Washington Post columnist Catherine Rampell has a good idea — apply the controversial, but very legal, policy of eminent domain to Donald Trump, who loves it to death, at Trump Tower in Manhattan, where a clogged security site is already sucking millions of police protection cash from the city. Through eminent domain, the city would have to pay Trump for the building before they dismiss him from the site. But, in her column, Rampell explains how it’s well worth it.
Made me think of the Bronx golf course Trump currently runs. He doesn’t own the property, so eminent domain isn’t applicable. But the city could end its contract with him, as welcome2thebronx.com sought last year in a petition effort after Trump said that Mexico is: “sending people that have lots of problems, and they are bringing those problems to us. They’re bringing drugs, and bringing crime, and their rapists.”
That’s when Trump even lost the support of Bronx Borough President Ruben Diaz, Jr., who decided to boycott the site. “When he speaks out against Muslims, when he speaks out against Mexicans and Latinos, that to me is anti-Bronx,” Diaz said, as reported in dnainfo.com. “That’s the reason why I boycotted the golf course.”
Wnyc.org has a great site listing who and what you’re going to be voting for this coming Tuesday, Nov. 8.
The city itself has its own detailed site.
Pass this along. The more who know about these links the merrier.
City Limits is 40 years old this year. For most of its life thus far it was a hand-held magazine, but for a couple of years now it’s been a website with the same critical coverage of urban policies that affect all New Yorkers and their neighborhoods.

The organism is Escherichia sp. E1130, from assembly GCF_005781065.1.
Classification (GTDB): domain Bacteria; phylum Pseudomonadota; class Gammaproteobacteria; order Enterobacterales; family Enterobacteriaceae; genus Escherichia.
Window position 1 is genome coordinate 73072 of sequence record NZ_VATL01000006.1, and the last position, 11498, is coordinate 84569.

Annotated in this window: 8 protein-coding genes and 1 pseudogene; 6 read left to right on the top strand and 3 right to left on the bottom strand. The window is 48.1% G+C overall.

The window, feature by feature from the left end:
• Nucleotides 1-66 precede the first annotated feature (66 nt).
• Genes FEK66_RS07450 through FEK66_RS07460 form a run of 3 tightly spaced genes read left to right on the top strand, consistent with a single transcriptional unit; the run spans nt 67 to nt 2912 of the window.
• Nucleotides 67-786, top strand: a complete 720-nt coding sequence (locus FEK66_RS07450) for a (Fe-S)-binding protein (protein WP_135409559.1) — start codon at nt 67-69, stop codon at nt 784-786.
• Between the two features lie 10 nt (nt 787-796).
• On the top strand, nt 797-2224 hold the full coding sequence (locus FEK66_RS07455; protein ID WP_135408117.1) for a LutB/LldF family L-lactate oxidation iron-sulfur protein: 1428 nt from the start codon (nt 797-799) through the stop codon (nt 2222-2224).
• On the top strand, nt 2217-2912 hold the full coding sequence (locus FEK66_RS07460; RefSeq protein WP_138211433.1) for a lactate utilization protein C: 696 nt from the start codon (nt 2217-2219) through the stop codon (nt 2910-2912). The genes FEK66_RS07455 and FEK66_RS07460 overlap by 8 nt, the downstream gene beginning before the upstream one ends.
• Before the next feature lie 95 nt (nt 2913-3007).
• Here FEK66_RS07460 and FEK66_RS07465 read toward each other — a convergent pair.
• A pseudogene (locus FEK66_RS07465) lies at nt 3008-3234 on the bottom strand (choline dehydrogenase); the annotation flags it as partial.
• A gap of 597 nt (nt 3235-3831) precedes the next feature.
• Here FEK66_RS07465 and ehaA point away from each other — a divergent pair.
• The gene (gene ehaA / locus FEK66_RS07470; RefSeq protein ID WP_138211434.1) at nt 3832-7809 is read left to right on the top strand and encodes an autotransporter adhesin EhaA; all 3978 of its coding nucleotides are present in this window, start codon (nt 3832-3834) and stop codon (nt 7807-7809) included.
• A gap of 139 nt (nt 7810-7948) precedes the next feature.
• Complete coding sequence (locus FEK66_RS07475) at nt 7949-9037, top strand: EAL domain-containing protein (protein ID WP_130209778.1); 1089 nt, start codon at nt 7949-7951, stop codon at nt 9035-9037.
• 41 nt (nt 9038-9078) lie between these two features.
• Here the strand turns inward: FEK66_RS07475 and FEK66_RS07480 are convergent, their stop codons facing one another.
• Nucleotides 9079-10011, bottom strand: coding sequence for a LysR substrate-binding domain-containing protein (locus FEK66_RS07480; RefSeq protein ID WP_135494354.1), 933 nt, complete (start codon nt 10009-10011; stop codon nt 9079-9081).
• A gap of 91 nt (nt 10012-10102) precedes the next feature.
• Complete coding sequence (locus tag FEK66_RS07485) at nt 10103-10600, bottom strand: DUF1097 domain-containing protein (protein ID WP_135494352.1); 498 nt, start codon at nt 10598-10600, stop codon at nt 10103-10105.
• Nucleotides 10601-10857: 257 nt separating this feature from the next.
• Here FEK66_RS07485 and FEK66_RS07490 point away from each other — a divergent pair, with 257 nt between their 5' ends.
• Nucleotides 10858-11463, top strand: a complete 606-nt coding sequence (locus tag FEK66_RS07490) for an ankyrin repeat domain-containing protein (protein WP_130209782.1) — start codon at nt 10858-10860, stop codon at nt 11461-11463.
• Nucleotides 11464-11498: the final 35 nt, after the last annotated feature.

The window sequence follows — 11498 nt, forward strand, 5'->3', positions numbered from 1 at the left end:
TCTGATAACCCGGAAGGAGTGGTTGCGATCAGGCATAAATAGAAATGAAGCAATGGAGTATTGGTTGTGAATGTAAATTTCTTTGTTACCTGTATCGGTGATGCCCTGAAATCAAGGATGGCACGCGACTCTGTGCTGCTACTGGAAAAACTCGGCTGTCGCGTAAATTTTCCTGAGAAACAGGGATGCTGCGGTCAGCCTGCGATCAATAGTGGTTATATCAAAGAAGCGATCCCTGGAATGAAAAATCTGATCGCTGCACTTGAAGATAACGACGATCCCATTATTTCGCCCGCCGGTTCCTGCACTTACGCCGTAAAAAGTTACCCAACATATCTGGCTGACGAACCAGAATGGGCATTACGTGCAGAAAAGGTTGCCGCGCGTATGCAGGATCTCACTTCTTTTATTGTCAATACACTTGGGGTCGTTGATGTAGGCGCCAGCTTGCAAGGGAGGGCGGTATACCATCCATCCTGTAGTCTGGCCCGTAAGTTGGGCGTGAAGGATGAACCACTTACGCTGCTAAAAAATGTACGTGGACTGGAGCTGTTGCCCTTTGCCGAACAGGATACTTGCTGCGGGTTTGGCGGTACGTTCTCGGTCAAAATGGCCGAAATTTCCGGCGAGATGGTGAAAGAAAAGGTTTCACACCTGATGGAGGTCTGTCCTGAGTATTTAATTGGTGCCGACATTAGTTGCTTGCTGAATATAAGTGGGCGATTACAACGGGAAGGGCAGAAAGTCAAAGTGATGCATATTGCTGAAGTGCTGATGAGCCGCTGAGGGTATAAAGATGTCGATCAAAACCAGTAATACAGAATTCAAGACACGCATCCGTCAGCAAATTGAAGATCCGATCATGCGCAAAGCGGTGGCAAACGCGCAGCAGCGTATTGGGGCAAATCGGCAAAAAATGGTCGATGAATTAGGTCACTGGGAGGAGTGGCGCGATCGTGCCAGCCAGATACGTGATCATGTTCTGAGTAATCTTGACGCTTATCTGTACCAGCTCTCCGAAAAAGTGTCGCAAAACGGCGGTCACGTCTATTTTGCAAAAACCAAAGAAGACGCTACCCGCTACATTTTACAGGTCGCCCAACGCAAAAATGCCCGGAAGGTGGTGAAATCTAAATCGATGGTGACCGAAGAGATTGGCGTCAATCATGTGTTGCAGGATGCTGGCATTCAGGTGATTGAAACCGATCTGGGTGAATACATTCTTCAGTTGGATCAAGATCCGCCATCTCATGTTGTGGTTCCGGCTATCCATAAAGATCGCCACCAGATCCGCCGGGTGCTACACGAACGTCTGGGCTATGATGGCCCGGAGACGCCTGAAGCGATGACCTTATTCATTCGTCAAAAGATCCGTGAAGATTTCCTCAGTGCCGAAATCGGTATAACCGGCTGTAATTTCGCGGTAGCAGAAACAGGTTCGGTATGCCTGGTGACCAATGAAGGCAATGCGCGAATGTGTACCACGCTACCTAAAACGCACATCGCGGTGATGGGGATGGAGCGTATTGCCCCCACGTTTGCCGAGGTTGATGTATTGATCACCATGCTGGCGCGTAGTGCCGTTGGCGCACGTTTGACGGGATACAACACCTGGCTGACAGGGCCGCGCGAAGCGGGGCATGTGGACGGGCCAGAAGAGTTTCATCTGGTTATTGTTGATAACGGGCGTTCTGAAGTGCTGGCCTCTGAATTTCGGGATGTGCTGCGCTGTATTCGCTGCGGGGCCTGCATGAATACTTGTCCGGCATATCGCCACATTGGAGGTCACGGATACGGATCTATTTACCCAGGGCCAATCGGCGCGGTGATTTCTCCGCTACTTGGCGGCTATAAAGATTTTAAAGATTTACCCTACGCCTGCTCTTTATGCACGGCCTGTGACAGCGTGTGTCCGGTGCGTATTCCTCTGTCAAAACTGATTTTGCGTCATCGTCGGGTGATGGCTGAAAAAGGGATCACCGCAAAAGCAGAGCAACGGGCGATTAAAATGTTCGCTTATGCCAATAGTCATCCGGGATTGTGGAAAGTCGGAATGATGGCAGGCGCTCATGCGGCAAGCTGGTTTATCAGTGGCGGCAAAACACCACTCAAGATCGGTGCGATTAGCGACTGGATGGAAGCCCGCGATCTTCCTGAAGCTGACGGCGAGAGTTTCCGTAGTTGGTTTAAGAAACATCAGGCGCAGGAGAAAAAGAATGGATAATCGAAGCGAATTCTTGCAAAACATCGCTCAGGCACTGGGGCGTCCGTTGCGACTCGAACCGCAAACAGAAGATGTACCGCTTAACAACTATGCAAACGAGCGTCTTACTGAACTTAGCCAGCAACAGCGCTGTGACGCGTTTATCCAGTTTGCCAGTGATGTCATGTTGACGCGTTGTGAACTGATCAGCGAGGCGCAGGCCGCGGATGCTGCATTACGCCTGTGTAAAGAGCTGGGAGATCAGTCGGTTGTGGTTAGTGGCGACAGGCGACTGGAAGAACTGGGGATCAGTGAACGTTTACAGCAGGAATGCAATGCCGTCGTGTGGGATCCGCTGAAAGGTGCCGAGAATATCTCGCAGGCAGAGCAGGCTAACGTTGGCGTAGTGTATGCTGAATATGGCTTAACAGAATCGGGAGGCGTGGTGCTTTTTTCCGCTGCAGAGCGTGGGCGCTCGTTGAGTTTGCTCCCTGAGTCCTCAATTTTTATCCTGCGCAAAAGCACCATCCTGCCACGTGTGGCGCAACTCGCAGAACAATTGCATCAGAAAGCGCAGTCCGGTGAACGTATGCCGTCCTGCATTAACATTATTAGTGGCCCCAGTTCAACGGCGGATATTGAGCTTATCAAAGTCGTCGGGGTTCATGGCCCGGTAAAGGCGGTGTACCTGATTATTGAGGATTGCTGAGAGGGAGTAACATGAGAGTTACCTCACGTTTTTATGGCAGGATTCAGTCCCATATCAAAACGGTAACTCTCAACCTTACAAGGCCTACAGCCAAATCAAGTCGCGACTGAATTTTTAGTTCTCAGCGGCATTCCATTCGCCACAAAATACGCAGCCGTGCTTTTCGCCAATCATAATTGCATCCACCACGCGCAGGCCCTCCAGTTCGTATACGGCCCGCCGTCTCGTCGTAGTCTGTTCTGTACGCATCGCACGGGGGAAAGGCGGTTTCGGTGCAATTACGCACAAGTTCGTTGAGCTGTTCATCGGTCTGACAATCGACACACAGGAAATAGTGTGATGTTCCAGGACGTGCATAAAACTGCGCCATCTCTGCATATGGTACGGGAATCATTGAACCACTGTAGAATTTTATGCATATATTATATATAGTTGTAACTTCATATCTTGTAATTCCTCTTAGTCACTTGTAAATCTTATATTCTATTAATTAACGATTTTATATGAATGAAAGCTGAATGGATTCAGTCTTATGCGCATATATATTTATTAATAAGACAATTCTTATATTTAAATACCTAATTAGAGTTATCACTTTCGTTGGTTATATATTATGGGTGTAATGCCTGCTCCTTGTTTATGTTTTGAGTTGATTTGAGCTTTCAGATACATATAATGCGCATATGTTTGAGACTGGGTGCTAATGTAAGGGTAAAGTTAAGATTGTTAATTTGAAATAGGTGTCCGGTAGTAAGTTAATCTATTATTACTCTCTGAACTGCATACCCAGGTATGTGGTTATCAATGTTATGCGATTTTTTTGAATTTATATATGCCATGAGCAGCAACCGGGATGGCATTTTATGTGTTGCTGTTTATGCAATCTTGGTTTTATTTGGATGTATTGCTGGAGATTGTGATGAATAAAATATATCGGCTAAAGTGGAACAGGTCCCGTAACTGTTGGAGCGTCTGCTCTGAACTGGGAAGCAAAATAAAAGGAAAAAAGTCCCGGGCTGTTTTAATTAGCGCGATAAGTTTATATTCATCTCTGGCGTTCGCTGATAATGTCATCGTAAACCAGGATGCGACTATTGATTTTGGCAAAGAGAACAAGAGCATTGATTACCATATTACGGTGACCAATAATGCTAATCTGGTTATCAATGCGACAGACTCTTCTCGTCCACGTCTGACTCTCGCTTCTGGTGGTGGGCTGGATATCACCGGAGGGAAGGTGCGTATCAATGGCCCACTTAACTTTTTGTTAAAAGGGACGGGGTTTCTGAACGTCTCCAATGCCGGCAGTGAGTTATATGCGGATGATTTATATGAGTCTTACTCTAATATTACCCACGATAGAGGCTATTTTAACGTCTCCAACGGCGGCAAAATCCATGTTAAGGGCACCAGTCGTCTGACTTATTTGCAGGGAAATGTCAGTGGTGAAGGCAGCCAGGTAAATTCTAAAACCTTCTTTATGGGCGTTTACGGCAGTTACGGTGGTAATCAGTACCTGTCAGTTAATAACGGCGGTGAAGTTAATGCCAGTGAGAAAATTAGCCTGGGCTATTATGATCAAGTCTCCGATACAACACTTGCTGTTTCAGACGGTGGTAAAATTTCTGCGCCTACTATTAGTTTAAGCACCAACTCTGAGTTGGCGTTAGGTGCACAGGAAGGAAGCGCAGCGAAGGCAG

Celebrating its impressive anniversary (how many nonprofit publications are around for four decades?) City Limits highlights a story from each of those 40 years (including my piece -part of a series produced by Tom Robbins and his excellent students at the CUNY Graduate School of Journalism – about a boy’s death following a fire in a disastrous Bronx building long-ignored by its landlord.)
What City Limits also has up and running are essays by many of its former editors including Robbins, Alyssa Katz and Doug Turetsky. (Bronx and Norwood neighborhood resident Jarrett Murphy is the current editor who made this whole lookback happen.)
Take a read and pass it on. It’s good for everyone to know more about where we were and focus on what policies still need focus and change.
Those of us who live around the Jerome Park Reservoir probably know that most of that 2-mile-long public sidewalk has not been dug out after the historic snowstorm. It’s the city’s Department of Environmental Protection (DEP) that’s responsible for that, not the Parks Department, which is doing a great job clearing the paths at Fort Independence Park which is also adjacent to the reservoir.
As the photo above shows, salt has been put down near that park’s entrance (by NYC Parks Dept. just to help access to their the park they’re responsible for I’m guessing), but that can only help a bit considering the snow’s height and since 2/3 of the reservoir is inaccessible to local residents and workers.